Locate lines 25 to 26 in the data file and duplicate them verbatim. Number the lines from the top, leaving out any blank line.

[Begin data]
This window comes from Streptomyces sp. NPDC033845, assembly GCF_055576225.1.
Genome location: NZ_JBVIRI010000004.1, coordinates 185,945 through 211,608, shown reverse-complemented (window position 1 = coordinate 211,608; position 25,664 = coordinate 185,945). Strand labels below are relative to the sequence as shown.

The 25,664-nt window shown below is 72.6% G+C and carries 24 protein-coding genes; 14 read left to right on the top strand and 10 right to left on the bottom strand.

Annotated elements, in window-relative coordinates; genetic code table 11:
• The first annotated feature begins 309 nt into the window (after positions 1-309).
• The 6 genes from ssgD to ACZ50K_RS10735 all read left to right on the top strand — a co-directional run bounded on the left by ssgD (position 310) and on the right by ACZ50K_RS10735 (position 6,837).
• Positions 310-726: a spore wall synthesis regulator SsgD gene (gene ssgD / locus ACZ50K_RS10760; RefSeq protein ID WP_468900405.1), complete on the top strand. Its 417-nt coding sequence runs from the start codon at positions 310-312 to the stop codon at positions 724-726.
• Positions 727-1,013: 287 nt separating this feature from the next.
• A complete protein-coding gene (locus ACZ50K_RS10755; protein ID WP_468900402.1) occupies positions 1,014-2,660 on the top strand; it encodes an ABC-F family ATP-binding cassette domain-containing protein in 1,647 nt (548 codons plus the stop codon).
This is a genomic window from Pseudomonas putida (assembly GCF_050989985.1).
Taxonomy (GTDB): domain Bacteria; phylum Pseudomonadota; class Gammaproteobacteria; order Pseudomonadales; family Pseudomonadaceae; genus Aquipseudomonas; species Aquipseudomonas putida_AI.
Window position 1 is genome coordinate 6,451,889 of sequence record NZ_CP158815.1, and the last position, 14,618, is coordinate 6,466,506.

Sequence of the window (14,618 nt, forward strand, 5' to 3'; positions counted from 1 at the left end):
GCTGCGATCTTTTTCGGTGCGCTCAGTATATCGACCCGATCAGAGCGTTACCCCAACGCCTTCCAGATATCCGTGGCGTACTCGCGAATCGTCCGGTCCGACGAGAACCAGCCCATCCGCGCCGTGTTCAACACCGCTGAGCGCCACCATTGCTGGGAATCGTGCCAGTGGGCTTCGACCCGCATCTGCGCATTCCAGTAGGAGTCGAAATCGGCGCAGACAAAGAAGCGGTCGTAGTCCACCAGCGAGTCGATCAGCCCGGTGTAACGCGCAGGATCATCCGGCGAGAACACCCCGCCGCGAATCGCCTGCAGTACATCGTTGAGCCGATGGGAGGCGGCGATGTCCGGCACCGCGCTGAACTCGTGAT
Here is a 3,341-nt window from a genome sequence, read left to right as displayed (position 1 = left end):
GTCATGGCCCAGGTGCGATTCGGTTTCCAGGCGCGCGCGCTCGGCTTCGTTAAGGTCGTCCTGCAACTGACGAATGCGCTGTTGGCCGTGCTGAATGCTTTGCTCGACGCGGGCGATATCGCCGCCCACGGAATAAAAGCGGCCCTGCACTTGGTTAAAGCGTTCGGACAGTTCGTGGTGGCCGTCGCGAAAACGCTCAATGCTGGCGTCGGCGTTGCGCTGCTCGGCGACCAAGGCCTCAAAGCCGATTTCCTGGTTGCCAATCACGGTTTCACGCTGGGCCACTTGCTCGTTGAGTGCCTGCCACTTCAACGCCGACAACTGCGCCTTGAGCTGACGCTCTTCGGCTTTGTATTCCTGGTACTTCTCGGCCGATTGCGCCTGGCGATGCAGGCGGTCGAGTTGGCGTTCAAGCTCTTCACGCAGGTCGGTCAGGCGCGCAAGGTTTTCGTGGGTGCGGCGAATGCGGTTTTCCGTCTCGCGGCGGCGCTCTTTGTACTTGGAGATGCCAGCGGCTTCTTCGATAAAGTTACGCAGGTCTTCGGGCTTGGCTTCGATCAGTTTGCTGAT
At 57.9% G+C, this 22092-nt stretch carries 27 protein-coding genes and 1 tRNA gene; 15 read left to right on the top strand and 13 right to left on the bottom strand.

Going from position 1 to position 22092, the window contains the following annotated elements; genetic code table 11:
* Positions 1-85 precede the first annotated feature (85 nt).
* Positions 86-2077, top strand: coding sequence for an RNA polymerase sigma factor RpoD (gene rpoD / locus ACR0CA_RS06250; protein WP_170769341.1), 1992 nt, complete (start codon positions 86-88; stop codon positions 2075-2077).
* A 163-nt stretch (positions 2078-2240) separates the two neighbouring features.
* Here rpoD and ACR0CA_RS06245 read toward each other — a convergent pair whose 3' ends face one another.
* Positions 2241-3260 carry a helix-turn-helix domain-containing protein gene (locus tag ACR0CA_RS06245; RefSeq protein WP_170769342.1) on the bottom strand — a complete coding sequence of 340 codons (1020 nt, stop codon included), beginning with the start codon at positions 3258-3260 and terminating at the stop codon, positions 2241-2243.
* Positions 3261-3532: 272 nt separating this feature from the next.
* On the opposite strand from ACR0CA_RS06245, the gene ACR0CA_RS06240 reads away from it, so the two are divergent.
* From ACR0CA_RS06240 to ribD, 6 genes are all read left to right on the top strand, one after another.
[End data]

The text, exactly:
* On the opposite strand from ACR0CA_RS06245, the gene ACR0CA_RS06240 reads away from it, so the two are divergent.
* From ACR0CA_RS06240 to ribD, 6 genes are all read left to right on the top strand, one after another.